|Born||Shirley Frances Barker
April 4, 1911
|Died||November 18, 1965
|Education||Radcliffe College, Pratt Institute School of Information and Library Science|
|Occupation||poet, author, librarian|
Shirley Frances Barker (April 4, 1911 – November 18, 1965) was an American author, poet, and librarian.
Barker was born in Farmington, New Hampshire, a descendant of early settlers of Massachusetts. She attended the University of New Hampshire, graduating with a B.A. in 1934 as a member of Phi Beta Kappa.:689 While still an undergraduate, she won the Yale Series of Younger Poets Competition with her poetry collection The Dark Hills Under (1933). It was published with a foreword by Stephen Vincent Benet and was well reviewed.
One of the judges had detected some literary affinities between her work and that of Robert Frost, so UNH President Edward M. Lewis asked Barker to send a copy of the collection to Frost, Lewis' friend and correspondent.:471 Frost was enraged by what he perceived as anti-Puritan and anti-theistic sentiments in Barker's poetry and bizarrely insisted that Barker was the illegitimate descendent of a person described in her poem "Portrait".:471–3 In what his biographer described as "a characteristic act of poetic retaliation", Frost penned the ribald poem "Pride of Ancestry":473 and the religious poem "Not All There".:474 He did not tell Lewis of his objections to Barker's work:474–5 and there is no record that there was any correspondence between Frost and Barker.:690
Barker did not publish another book for sixteen years. She graduated with an A.M. in English from Radcliffe College in 1938 and a degree in library science from the Pratt Institute School of Information and Library Science in 1941. Beginning in 1940, she worked as a librarian at the New York Public Library, primarily in the American history section.
In 1949, she published her debut novel, Peace My Daughters, about the Salem witch trials, which she believed her ancestors had attended. She wrote a series of successful formula historical novels, most of them set in her native New England and some with supernatural elements. Two of her novels, Rivers Parting (1952) and Swear by Apollo (1959), were Literary Guild selections. The success of these novels enabled her to leave the New York Public Library in 1953 and she moved to Concord, New Hampshire.:689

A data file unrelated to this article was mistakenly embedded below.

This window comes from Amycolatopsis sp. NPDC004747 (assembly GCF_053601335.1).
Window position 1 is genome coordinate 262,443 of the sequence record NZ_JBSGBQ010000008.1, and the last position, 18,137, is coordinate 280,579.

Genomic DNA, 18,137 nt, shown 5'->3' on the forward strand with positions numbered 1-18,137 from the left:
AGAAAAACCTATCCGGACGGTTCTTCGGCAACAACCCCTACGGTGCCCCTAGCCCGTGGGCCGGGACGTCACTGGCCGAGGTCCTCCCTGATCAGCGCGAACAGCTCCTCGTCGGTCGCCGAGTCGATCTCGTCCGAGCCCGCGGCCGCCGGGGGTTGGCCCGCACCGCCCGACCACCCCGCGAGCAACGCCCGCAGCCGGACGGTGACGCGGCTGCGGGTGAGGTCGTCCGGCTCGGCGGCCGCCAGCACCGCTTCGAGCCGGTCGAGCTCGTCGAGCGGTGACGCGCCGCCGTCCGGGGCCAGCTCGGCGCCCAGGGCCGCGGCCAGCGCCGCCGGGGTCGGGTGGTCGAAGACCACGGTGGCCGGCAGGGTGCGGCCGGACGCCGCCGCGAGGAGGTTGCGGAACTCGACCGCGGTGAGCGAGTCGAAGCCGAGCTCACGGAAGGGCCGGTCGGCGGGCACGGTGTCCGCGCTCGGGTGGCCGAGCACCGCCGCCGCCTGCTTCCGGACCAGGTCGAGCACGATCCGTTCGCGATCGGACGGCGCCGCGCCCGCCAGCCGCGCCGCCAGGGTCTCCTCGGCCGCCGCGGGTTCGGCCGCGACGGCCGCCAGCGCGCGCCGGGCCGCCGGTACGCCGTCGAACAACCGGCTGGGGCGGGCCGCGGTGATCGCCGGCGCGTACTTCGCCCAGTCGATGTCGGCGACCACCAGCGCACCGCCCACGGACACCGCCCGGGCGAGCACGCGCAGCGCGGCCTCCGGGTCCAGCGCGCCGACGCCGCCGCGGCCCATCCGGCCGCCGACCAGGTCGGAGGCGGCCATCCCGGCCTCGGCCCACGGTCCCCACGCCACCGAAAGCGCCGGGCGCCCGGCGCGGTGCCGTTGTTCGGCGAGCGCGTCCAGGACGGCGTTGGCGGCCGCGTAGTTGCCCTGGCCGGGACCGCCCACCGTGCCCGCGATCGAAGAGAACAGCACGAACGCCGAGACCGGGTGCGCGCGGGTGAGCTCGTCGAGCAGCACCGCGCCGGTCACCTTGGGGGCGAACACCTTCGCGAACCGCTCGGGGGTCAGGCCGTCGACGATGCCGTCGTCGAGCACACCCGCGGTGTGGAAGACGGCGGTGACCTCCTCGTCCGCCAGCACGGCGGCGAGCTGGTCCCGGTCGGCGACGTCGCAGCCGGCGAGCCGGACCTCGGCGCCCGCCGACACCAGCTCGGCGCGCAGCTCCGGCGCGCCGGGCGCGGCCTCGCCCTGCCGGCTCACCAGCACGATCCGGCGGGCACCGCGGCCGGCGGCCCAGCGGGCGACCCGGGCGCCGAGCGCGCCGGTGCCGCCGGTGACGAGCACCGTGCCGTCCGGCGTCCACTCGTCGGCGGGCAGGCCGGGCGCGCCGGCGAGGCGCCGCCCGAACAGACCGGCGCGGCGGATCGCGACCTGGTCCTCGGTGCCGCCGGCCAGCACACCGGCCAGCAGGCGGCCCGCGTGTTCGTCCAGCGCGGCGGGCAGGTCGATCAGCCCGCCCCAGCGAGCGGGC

Barker was found inside a car in her garage in Penacook, New Hampshire, dead of carbon monoxide poisoning. The car windows were up and the gas tank was empty. Her death was ruled a suicide. When Frost biographer Lawrance Thompson attempted to access her papers, he was told by her executor that they all "had disappeared under mysterious circumstances".:690 However, typescripts, galleys, and plate proofs of the novels Liza Bowe, Swear by Apollo, and The Last Gentleman are in the University of New Hampshire Library.
- The Dark Hills Under (poems), Yale University Press (New Haven, CT), 1933.
- Peace, My Daughters, Crown (New York, NY), 1949.
- Rivers Parting, Crown, 1950.
- A Land and a People (poems), Crown, 1952.
- Fire and Hammer, Crown, 1953.
- Tomorrow the New Moon, Bobbs (New York, NY), 1955.
- Liza Bowe, Random (New York, NY), 1956.
- Swear by Apollo, Random, 1958.
- The Trojan Horse, Random, 1959.
- The Last Gentleman, Random, 1960.
- Corner of the Moon, Crown, 1961.
- The Road to Bunker Hill, Duell, Sloan & Pearce (New York, NY), 1962.
- Strange Wives, Crown, 1963.
- "Shirley Frances Barker." Contemporary Authors Online. Detroit: Gale, 2003. Gale Biography In Context. Web. 14 Feb. 2013.
- Walker, Cynthia L. (1979). "Shirley Barker". In Mainiero, Lina. American Women Writers: A Critical Reference Guide from Colonial Times to the Present 1. New York: Frederick Ungar Publishing Co. pp. 100–02.
- Thompson, Lawrance (1970). Robert Frost: The Years of Triumph, 1915-1938. New York: Holt, Rinehart and Winston. ISBN 003-084530-0.
- "Shirley Barker, Novelist, Was 54". New York Times. November 20, 1965. p. 35.
- "Shirley Barker (1911–1965) – Milne Special Collections". University of New Hampshire Library. Retrieved February 16, 2013.